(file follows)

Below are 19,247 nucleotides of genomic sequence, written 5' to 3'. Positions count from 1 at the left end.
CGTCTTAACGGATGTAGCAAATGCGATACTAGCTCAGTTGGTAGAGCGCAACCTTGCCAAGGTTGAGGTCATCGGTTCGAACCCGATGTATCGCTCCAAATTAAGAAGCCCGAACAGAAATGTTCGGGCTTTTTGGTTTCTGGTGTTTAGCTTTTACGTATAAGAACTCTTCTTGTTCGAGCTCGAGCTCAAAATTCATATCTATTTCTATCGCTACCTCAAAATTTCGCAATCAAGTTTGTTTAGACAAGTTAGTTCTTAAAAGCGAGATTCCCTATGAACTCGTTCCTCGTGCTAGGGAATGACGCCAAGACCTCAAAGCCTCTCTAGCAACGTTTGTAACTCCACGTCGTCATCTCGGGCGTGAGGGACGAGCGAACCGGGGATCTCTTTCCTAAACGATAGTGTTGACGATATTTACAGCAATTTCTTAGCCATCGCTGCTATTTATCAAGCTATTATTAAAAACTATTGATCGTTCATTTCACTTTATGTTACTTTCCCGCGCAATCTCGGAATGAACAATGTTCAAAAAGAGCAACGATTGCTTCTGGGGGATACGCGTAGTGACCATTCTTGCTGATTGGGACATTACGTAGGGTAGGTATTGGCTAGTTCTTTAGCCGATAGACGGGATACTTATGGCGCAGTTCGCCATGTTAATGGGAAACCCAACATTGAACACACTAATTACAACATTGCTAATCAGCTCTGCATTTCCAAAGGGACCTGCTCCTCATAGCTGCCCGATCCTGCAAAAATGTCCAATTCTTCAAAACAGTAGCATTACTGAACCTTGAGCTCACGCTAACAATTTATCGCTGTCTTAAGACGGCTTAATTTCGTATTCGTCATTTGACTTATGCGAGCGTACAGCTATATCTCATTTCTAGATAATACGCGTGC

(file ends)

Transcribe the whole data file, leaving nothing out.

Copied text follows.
Below are 19,247 nucleotides of genomic sequence, written 5' to 3'. Positions count from 1 at the left end.
CGTCTTAACGGATGTAGCAAATGCGATACTAGCTCAGTTGGTAGAGCGCAACCTTGCCAAGGTTGAGGTCATCGGTTCGAACCCGATGTATCGCTCCAAATTAAGAAGCCCGAACAGAAATGTTCGGGCTTTTTGGTTTCTGGTGTTTAGCTTTTACGTATAAGAACTCTTCTTGTTCGAGCTCGAGCTCAAAATTCATATCTATTTCTATCGCTACCTCAAAATTTCGCAATCAAGTTTGTTTAGACAAGTTAGTTCTTAAAAGCGAGATTCCCTATGAACTCGTTCCTCGTGCTAGGGAATGACGCCAAGACCTCAAAGCCTCTCTAGCAACGTTTGTAACTCCACGTCGTCATCTCGGGCGTGAGGGACGAGCGAACCGGGGATCTCTTTCCTAAACGATAGTGTTGACGATATTTACAGCAATTTCTTAGCCATCGCTGCTATTTATCAAGCTATTATTAAAAACTATTGATCGTTCATTTCACTTTATGTTACTTTCCCGCGCAATCTCGGAATGAACAATGTTCAAAAAGAGCAACGATTGCTTCTGGGGGATACGCGTAGTGACCATTCTTGCTGATTGGGACATTACGTAGGGTAGGTATTGGCTAGTTCTTTAGCCGATAGACGGGATACTTATGGCGCAGTTCGCCATGTTAATGGGAAACCCAACATTGAACACACTAATTACAACATTGCTAATCAGCTCTGCATTTCCAAAGGGACCTGCTCCTCATAGCTGCCCGATCCTGCAAAAATGTCCAATTCTTCAAAACAGTAGCATTACTGAACCTTGAGCTCACGCTAACAATTTATCGCTGTCTTAAGACGGCTTAATTTCGTATTCGTCATTTGACTTATGCGAGCGTACAGCTATATCTCATTTCTAGATAATACGCGTGC